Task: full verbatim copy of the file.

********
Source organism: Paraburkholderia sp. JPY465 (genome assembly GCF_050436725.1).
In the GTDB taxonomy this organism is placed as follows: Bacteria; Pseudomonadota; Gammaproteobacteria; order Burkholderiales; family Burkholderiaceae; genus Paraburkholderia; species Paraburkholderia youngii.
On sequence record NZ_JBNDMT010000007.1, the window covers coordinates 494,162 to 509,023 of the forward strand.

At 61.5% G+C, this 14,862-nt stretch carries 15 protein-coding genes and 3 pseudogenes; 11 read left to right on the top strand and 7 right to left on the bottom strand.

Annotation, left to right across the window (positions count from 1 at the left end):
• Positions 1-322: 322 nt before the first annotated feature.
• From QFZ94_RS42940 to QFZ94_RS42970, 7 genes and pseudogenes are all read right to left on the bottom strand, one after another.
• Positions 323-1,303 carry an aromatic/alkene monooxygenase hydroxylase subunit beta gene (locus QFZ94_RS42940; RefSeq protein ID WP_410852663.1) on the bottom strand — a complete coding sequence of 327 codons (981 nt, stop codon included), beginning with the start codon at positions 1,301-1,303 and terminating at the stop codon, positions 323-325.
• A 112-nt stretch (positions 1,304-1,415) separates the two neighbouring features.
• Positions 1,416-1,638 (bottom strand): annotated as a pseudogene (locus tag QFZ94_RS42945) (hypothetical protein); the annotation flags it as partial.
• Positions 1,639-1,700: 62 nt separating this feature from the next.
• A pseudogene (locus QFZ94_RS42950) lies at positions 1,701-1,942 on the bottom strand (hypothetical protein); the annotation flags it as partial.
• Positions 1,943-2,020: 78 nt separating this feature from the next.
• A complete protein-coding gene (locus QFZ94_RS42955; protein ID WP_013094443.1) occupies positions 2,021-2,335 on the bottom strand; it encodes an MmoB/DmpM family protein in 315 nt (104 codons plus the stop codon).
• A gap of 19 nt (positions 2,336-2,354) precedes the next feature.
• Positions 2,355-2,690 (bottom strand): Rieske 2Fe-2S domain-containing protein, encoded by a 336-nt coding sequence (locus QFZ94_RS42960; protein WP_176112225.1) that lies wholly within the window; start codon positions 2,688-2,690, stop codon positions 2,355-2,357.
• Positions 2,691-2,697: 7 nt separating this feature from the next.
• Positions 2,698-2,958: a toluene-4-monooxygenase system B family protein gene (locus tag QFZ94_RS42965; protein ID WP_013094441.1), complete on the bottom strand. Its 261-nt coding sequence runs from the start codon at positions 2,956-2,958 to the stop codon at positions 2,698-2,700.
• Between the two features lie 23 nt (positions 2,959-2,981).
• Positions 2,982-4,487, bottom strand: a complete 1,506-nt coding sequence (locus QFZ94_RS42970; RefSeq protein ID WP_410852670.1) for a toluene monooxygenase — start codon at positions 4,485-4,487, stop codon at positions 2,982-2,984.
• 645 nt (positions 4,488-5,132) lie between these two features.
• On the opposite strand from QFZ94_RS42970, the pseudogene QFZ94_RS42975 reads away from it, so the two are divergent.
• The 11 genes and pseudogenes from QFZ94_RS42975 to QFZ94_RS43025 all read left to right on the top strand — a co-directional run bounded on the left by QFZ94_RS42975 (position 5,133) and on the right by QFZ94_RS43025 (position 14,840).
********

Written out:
Source organism: Paraburkholderia sp. JPY465 (genome assembly GCF_050436725.1).
In the GTDB taxonomy this organism is placed as follows: Bacteria; Pseudomonadota; Gammaproteobacteria; order Burkholderiales; family Burkholderiaceae; genus Paraburkholderia; species Paraburkholderia youngii.
On sequence record NZ_JBNDMT010000007.1, the window covers coordinates 494,162 to 509,023 of the forward strand.

At 61.5% G+C, this 14,862-nt stretch carries 15 protein-coding genes and 3 pseudogenes; 11 read left to right on the top strand and 7 right to left on the bottom strand.

Annotation, left to right across the window (positions count from 1 at the left end):
• Positions 1-322: 322 nt before the first annotated feature.
• From QFZ94_RS42940 to QFZ94_RS42970, 7 genes and pseudogenes are all read right to left on the bottom strand, one after another.
• Positions 323-1,303 carry an aromatic/alkene monooxygenase hydroxylase subunit beta gene (locus QFZ94_RS42940; RefSeq protein ID WP_410852663.1) on the bottom strand — a complete coding sequence of 327 codons (981 nt, stop codon included), beginning with the start codon at positions 1,301-1,303 and terminating at the stop codon, positions 323-325.
• A 112-nt stretch (positions 1,304-1,415) separates the two neighbouring features.
• Positions 1,416-1,638 (bottom strand): annotated as a pseudogene (locus tag QFZ94_RS42945) (hypothetical protein); the annotation flags it as partial.
• Positions 1,639-1,700: 62 nt separating this feature from the next.
• A pseudogene (locus QFZ94_RS42950) lies at positions 1,701-1,942 on the bottom strand (hypothetical protein); the annotation flags it as partial.
• Positions 1,943-2,020: 78 nt separating this feature from the next.
• A complete protein-coding gene (locus QFZ94_RS42955; protein ID WP_013094443.1) occupies positions 2,021-2,335 on the bottom strand; it encodes an MmoB/DmpM family protein in 315 nt (104 codons plus the stop codon).
• A gap of 19 nt (positions 2,336-2,354) precedes the next feature.
• Positions 2,355-2,690 (bottom strand): Rieske 2Fe-2S domain-containing protein, encoded by a 336-nt coding sequence (locus QFZ94_RS42960; protein WP_176112225.1) that lies wholly within the window; start codon positions 2,688-2,690, stop codon positions 2,355-2,357.
• Positions 2,691-2,697: 7 nt separating this feature from the next.
• Positions 2,698-2,958: a toluene-4-monooxygenase system B family protein gene (locus tag QFZ94_RS42965; protein ID WP_013094441.1), complete on the bottom strand. Its 261-nt coding sequence runs from the start codon at positions 2,956-2,958 to the stop codon at positions 2,698-2,700.
• Between the two features lie 23 nt (positions 2,959-2,981).
• Positions 2,982-4,487, bottom strand: a complete 1,506-nt coding sequence (locus QFZ94_RS42970; RefSeq protein ID WP_410852670.1) for a toluene monooxygenase — start codon at positions 4,485-4,487, stop codon at positions 2,982-2,984.
• 645 nt (positions 4,488-5,132) lie between these two features.
• On the opposite strand from QFZ94_RS42970, the pseudogene QFZ94_RS42975 reads away from it, so the two are divergent.
• The 11 genes and pseudogenes from QFZ94_RS42975 to QFZ94_RS43025 all read left to right on the top strand — a co-directional run bounded on the left by QFZ94_RS42975 (position 5,133) and on the right by QFZ94_RS43025 (position 14,840).